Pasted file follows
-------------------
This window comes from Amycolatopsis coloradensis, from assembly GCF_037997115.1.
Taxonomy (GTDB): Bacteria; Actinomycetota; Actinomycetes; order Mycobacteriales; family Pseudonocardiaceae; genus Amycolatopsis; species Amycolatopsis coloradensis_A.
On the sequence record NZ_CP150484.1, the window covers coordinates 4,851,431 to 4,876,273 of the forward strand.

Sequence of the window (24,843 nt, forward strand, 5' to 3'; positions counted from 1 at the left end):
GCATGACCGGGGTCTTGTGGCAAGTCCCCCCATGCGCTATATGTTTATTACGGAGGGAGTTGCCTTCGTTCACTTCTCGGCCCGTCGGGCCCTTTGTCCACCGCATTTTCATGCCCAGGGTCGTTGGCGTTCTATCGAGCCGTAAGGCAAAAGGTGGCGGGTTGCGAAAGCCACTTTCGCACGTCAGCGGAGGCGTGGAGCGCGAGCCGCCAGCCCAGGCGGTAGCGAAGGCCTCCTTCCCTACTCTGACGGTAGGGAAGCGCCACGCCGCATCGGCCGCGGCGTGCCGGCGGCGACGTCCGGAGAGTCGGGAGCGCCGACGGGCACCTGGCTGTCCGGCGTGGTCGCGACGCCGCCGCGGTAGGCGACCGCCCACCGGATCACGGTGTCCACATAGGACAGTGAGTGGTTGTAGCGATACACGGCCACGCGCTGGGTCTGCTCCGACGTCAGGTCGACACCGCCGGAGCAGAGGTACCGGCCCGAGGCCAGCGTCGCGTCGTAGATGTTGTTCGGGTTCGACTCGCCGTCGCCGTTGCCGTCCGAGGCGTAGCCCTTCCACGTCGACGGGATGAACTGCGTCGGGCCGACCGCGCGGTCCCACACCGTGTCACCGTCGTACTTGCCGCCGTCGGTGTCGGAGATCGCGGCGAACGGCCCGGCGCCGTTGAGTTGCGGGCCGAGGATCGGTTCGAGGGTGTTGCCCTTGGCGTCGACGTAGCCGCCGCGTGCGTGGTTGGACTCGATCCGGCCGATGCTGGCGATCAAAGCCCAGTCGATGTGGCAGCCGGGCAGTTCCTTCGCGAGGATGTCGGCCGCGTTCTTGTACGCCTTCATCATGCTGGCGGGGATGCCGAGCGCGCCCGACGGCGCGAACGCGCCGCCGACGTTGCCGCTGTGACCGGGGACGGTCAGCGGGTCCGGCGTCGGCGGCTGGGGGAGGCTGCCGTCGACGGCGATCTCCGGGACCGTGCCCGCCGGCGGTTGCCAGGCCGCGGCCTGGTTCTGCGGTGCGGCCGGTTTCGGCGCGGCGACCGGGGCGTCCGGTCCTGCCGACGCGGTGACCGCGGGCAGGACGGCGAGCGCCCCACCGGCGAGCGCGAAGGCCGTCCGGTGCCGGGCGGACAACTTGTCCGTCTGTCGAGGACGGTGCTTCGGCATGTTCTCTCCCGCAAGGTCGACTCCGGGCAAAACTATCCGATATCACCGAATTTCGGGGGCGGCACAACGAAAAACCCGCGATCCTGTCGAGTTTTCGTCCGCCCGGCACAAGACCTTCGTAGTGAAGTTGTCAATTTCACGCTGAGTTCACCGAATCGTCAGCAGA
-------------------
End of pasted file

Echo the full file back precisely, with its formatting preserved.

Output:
This window comes from Amycolatopsis coloradensis, from assembly GCF_037997115.1.
Taxonomy (GTDB): Bacteria; Actinomycetota; Actinomycetes; order Mycobacteriales; family Pseudonocardiaceae; genus Amycolatopsis; species Amycolatopsis coloradensis_A.
On the sequence record NZ_CP150484.1, the window covers coordinates 4,851,431 to 4,876,273 of the forward strand.

Sequence of the window (24,843 nt, forward strand, 5' to 3'; positions counted from 1 at the left end):
GCATGACCGGGGTCTTGTGGCAAGTCCCCCCATGCGCTATATGTTTATTACGGAGGGAGTTGCCTTCGTTCACTTCTCGGCCCGTCGGGCCCTTTGTCCACCGCATTTTCATGCCCAGGGTCGTTGGCGTTCTATCGAGCCGTAAGGCAAAAGGTGGCGGGTTGCGAAAGCCACTTTCGCACGTCAGCGGAGGCGTGGAGCGCGAGCCGCCAGCCCAGGCGGTAGCGAAGGCCTCCTTCCCTACTCTGACGGTAGGGAAGCGCCACGCCGCATCGGCCGCGGCGTGCCGGCGGCGACGTCCGGAGAGTCGGGAGCGCCGACGGGCACCTGGCTGTCCGGCGTGGTCGCGACGCCGCCGCGGTAGGCGACCGCCCACCGGATCACGGTGTCCACATAGGACAGTGAGTGGTTGTAGCGATACACGGCCACGCGCTGGGTCTGCTCCGACGTCAGGTCGACACCGCCGGAGCAGAGGTACCGGCCCGAGGCCAGCGTCGCGTCGTAGATGTTGTTCGGGTTCGACTCGCCGTCGCCGTTGCCGTCCGAGGCGTAGCCCTTCCACGTCGACGGGATGAACTGCGTCGGGCCGACCGCGCGGTCCCACACCGTGTCACCGTCGTACTTGCCGCCGTCGGTGTCGGAGATCGCGGCGAACGGCCCGGCGCCGTTGAGTTGCGGGCCGAGGATCGGTTCGAGGGTGTTGCCCTTGGCGTCGACGTAGCCGCCGCGTGCGTGGTTGGACTCGATCCGGCCGATGCTGGCGATCAAAGCCCAGTCGATGTGGCAGCCGGGCAGTTCCTTCGCGAGGATGTCGGCCGCGTTCTTGTACGCCTTCATCATGCTGGCGGGGATGCCGAGCGCGCCCGACGGCGCGAACGCGCCGCCGACGTTGCCGCTGTGACCGGGGACGGTCAGCGGGTCCGGCGTCGGCGGCTGGGGGAGGCTGCCGTCGACGGCGATCTCCGGGACCGTGCCCGCCGGCGGTTGCCAGGCCGCGGCCTGGTTCTGCGGTGCGGCCGGTTTCGGCGCGGCGACCGGGGCGTCCGGTCCTGCCGACGCGGTGACCGCGGGCAGGACGGCGAGCGCCCCACCGGCGAGCGCGAAGGCCGTCCGGTGCCGGGCGGACAACTTGTCCGTCTGTCGAGGACGGTGCTTCGGCATGTTCTCTCCCGCAAGGTCGACTCCGGGCAAAACTATCCGATATCACCGAATTTCGGGGGCGGCACAACGAAAAACCCGCGATCCTGTCGAGTTTTCGTCCGCCCGGCACAAGACCTTCGTAGTGAAGTTGTCAATTTCACGCTGAGTTCACCGAATCGTCAGCAGA